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  • 1. Hypoglycemia Taylor Muehlstein Josh Moy Jinju Lee Charles Ortiz Period 3 Table 7
  • 2. What is it?
    • A person with systematically low levels of blood glucose (sugar) has hypoglycemia .
    • Glucose is the body's main energy source.
    • Hypoglycemia is not a disease in itself- it is the result of an underlying issue or combination of them.
  • 3. Mild Symptoms
    • The typical signs of low sugar levels:
    • Trembling/shakiness
    • Sweating
    • Anxiety
    • Irritability
    • Pallor (face goes pale)
    • Heart palpitations (unregulated pattern)
    • Tingling lips
  • 4. Severe Symptoms
    • When the hypoglycemia is more severe the following signs or symptoms are possible:
    • Concentration problems
    • Confusion
    • Irrational and disorderly behavior (similar to somebody who is drunk)
    • Seizures (uncommon)
    • Loss of consciousness (uncommon)
  • 5. Demographics
    • Occurs most often in people with Types 1 or 2 diabetes
    • Occurs in men, women, children, the elderly, and even pets
    • Not race specific
    • Genetically dependent (referring to genetic diabetes
  • 6. Causes of Hypoglycemia
    • It most commonly happens when a person with diabetes has taken too much insulin
    • Lack of glucagon (hormone that is secreted from the pancreas that raises blood glucose levels)
    • Excessive alcohol consumption: drinking heavily can block liver from releasing stored glucose
    • Tumor of pancreas known as an Insulinoma
  • 7. Insulin Glucagon Alchohol
  • 8. Treatments
    • Check your blood sugar often, if below 70mg/dl (milligrams per deciliter) stabilize it by eating:
      • 3-4 glucose tablets
      • Half of cup of a non diet soft drink
      • 1 cup of milk
      • 5 or 6 pieces of hard candy
    • Measurements may vary for children
    • Doctor may also have a treatment plan, meal plan, medications or physical activities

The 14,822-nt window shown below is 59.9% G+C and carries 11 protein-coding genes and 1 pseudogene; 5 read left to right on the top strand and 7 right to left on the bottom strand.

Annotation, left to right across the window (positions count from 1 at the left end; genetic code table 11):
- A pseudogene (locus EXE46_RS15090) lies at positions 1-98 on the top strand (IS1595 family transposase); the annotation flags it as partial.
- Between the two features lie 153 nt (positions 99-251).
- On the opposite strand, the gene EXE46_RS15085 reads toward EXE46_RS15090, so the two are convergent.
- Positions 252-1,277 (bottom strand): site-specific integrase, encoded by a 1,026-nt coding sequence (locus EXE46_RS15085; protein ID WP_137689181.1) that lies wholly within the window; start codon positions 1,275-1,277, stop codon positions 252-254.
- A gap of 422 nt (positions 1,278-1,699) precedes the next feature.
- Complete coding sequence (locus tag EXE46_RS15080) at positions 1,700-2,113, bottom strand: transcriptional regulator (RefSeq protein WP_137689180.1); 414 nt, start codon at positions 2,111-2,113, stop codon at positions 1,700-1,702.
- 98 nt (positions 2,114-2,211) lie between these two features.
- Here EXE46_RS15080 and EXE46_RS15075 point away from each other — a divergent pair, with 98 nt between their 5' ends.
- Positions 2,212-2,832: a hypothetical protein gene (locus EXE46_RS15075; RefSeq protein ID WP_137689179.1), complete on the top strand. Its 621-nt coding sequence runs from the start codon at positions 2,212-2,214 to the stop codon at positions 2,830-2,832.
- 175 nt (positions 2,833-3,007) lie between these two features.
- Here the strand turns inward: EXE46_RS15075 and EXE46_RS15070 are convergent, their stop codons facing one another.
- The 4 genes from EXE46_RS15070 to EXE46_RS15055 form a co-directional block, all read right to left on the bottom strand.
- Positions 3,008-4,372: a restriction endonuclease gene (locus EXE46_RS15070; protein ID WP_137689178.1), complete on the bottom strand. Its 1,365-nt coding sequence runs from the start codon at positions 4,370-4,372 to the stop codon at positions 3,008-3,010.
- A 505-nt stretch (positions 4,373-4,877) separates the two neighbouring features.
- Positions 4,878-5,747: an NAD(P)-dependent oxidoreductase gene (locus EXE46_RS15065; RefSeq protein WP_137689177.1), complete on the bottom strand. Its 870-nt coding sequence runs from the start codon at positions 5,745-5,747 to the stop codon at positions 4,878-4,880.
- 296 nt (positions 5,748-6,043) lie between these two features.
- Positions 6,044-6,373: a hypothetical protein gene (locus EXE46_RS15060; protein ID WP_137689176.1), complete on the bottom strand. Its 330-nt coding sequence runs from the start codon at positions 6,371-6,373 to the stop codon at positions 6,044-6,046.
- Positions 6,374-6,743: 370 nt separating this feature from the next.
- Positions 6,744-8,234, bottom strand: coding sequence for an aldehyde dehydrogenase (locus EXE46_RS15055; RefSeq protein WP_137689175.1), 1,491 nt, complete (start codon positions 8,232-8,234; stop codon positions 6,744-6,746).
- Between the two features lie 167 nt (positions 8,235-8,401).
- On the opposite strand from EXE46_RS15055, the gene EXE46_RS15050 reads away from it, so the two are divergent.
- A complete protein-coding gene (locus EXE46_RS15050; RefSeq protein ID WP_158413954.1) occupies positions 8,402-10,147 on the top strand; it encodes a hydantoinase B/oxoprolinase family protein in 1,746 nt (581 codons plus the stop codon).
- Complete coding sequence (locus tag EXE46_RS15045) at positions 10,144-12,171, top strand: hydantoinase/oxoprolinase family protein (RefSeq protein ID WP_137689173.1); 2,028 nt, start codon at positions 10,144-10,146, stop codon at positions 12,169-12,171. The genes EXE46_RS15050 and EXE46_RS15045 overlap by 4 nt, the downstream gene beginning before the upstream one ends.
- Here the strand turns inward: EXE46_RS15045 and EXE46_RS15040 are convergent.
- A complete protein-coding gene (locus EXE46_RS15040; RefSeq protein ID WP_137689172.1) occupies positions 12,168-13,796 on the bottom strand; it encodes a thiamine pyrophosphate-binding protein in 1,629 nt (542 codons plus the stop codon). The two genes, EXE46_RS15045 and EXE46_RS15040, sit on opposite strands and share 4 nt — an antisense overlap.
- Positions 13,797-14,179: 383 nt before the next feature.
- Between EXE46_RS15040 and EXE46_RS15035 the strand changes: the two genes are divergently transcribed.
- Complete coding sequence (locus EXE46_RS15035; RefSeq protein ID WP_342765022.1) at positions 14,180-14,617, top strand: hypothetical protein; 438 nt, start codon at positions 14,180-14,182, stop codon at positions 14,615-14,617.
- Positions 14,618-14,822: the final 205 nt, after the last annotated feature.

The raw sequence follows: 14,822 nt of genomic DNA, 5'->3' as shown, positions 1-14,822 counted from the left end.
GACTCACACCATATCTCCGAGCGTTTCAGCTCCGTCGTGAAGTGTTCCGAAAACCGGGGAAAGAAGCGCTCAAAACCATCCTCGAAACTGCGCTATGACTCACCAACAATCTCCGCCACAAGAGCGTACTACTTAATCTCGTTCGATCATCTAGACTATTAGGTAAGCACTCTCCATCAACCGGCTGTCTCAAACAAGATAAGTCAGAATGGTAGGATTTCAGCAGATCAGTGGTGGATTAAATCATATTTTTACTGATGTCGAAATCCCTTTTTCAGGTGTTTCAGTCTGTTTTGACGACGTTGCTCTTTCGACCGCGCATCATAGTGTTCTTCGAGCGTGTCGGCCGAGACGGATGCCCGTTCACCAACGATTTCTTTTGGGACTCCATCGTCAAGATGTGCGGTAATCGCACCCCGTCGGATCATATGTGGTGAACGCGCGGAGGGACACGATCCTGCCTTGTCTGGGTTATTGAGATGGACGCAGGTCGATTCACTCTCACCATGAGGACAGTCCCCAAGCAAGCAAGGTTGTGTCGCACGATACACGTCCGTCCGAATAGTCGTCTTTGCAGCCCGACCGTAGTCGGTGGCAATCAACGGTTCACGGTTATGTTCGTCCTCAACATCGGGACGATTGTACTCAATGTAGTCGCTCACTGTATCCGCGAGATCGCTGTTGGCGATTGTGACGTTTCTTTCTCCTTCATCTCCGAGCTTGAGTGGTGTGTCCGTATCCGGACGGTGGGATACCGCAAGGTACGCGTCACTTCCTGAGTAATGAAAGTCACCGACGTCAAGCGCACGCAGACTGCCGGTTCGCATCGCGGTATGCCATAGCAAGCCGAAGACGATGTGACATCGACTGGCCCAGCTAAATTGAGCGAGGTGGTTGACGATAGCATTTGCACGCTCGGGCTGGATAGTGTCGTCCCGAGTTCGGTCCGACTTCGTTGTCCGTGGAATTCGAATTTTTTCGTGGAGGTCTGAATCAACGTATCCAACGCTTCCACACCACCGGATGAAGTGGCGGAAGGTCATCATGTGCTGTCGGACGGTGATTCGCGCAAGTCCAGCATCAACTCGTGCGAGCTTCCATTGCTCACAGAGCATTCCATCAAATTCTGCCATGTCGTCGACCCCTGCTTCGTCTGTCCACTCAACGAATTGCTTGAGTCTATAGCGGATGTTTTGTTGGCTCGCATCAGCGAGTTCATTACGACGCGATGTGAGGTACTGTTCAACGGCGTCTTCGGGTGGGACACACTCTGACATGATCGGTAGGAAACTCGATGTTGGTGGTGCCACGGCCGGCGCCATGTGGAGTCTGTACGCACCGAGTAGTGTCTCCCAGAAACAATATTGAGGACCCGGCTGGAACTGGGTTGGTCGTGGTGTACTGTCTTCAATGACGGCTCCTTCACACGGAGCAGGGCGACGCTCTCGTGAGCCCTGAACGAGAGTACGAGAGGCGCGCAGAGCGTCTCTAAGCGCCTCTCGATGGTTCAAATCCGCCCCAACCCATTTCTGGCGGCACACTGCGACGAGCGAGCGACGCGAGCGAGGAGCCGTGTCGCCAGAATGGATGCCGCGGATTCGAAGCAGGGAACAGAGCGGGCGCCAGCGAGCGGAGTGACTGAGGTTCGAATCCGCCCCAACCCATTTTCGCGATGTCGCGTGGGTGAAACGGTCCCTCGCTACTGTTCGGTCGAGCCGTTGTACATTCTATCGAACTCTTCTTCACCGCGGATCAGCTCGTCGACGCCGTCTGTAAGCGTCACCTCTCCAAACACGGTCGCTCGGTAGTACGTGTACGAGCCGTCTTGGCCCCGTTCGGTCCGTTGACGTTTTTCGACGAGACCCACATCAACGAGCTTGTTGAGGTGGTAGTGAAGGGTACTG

• 9. Diet: DO’s
    • Six meals a day with snack in between
    • Keep a daily account of what you eat
    • Eliminate unhealthy foods: sugar, alcohol, tobacco
    • Keep blood sugar stable
    • Replace junk food with nutritious
    • and wholesome foods:
    • vegetables, fruits, and lean meat are preferred
  • 10. Diet: DONT’s
    • Do not panic
    • Don’t forget to eat breakfast
    • Everyone's body is different, don’t compare
    • Don’t obsess about your diet
    • Don’t drink excessive alcohol
  • 11. Prevention
    • Checking blood glucose levels - keep a regular check on blood sugar levels and identify the onset of symptoms.
    • Eat regularly - keep to your eating routine.
    • Alcohol - a heavy drinking session can trigger hypoglycemia; If you have diabetes type 1 keep to within the daily alcohol limits recommended by your doctor, and eat something
    • Exercise - make sure you have eaten some carbohydrate-rich food before you do any exercise.
  • 12. Preventions cont.
    • Be ready - children with diabetes type 1 should always carry a container of sugary fruit juice or a candy bar so that they are ready if symptoms are felt.
    • Let people know - if you are susceptible to attacks of hypoglycemia, let your friends, colleagues and family members know. Explain what the signs are and what should be done.
    • ID - if you have diabetes, carry an ID form. In case of emergency, health care providers, emergency services, and others will know what to do sooner.
  • 13. Complications
    • Liver disease and/or failure which leads to Jaundice (the yellowing of the skin, mucous membranes, and other parts of the body due to waste build-up.)
    • Insomnia-liver failure causes a build-up of urea and increases tension.
    • Seizures (involuntary convulsions)
  • 14. Complications cont.
    • Retrograde amnesia (cannot remember things before the injury)
    • Comatose state (state of unconsciousness due to a severely lowered blood glucose level
    • Death
  • 15. Citations
    • Symptoms
      • Mathur , R. M. F., & Schiel Jr., W. C. (2008, 21 10). Medicinenet . Retrieved from
      • Robin, S. R. (1999). Hypoglycemic diabetes . Rydner. DOI: Farver, A. F. (2009, June 2). Hypoglycemic complications. Retrieved from
    • Complications
      • Farver, A. F. (2009, June 2). Hypoglycemic complications . Retrieved from
    • Preventions
      • Rickers, F. (2008). National diabetes information clearinghouse . Retrieved from
    • Treatments
      • Thomas, P. (2010, January 12). Mayo clinic . Retrieved from
  • 16. Citations Cont.
    • Causes
      • Davey, D. P. (16, February 20). Hypoglycemia (low blood glucose) in non-diabetic people . Retrieved from
    • Diet
      • Erickson, O. (2004, May 12). Hypoglycemic diet . Retrieved from
    • Pictures
      • Hypoglycemia! . (1999). Retrieved from